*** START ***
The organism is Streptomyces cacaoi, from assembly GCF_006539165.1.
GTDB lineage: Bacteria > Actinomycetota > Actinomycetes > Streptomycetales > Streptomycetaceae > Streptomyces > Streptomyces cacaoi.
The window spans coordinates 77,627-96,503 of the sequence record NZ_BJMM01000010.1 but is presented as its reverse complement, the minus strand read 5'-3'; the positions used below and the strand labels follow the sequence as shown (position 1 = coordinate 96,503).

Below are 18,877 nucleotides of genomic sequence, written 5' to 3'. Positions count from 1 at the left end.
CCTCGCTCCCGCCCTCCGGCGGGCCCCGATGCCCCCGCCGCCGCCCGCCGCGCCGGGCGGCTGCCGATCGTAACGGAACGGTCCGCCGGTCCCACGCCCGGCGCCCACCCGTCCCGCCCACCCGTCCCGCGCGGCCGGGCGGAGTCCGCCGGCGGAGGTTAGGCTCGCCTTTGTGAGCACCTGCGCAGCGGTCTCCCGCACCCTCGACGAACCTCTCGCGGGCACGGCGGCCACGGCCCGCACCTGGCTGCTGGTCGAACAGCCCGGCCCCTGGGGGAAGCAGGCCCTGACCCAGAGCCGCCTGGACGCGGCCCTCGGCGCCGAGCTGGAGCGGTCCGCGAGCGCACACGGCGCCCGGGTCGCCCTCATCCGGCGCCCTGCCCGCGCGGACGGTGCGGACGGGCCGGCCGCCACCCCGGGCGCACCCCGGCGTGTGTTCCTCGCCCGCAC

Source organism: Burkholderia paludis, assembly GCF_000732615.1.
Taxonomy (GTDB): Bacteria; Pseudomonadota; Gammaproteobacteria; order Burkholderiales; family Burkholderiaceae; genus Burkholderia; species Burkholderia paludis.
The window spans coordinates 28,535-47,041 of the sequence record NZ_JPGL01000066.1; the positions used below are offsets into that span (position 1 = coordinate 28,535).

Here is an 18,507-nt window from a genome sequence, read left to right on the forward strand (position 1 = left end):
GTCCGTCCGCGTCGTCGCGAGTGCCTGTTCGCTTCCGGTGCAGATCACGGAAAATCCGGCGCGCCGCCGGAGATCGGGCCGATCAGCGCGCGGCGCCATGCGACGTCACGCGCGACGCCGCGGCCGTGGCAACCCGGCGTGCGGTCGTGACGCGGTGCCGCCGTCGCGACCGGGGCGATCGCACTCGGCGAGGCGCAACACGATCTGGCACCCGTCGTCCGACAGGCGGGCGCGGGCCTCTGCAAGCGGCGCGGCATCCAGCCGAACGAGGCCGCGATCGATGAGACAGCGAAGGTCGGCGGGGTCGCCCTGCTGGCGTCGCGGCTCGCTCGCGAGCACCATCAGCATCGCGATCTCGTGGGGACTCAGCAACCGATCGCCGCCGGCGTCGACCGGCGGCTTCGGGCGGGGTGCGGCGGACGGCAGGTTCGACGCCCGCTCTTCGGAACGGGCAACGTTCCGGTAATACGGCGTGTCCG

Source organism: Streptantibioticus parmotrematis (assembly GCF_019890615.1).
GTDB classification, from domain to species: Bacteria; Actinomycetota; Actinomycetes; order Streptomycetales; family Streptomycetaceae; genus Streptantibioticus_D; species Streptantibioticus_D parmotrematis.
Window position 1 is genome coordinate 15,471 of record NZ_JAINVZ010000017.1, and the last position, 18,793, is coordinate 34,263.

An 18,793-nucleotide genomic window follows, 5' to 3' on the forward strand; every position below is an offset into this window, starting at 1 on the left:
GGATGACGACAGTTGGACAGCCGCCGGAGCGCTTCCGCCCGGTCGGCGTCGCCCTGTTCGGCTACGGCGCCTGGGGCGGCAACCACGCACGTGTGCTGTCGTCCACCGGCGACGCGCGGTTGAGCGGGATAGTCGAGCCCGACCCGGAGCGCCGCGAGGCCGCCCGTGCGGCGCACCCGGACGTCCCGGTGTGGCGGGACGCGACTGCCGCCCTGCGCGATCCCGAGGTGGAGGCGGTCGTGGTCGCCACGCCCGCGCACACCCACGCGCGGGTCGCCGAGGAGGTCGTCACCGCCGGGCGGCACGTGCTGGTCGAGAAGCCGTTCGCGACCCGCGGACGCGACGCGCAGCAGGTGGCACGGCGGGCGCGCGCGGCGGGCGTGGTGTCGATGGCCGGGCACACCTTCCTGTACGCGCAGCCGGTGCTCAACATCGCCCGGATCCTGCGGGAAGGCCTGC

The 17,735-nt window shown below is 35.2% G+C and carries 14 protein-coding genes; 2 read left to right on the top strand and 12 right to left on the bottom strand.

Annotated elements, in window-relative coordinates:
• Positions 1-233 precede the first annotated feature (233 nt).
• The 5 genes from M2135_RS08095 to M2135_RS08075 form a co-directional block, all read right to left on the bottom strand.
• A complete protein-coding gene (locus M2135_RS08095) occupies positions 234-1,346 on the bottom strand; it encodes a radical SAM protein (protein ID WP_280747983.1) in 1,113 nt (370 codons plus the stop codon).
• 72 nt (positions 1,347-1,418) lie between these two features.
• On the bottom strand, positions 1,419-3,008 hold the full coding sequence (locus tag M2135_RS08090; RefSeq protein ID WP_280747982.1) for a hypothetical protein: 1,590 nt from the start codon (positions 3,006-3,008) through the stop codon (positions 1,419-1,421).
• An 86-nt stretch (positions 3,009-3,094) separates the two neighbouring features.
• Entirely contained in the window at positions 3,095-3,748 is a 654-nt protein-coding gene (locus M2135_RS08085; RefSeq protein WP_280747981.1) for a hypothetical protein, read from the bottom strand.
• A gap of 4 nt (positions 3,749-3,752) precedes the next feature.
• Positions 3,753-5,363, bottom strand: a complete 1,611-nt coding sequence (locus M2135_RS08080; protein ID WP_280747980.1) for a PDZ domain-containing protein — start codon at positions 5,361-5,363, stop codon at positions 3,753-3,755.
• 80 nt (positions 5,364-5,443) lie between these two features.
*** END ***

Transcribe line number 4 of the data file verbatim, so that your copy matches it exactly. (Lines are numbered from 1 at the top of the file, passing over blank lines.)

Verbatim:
Below are 18,877 nucleotides of genomic sequence, written 5' to 3'. Positions count from 1 at the left end.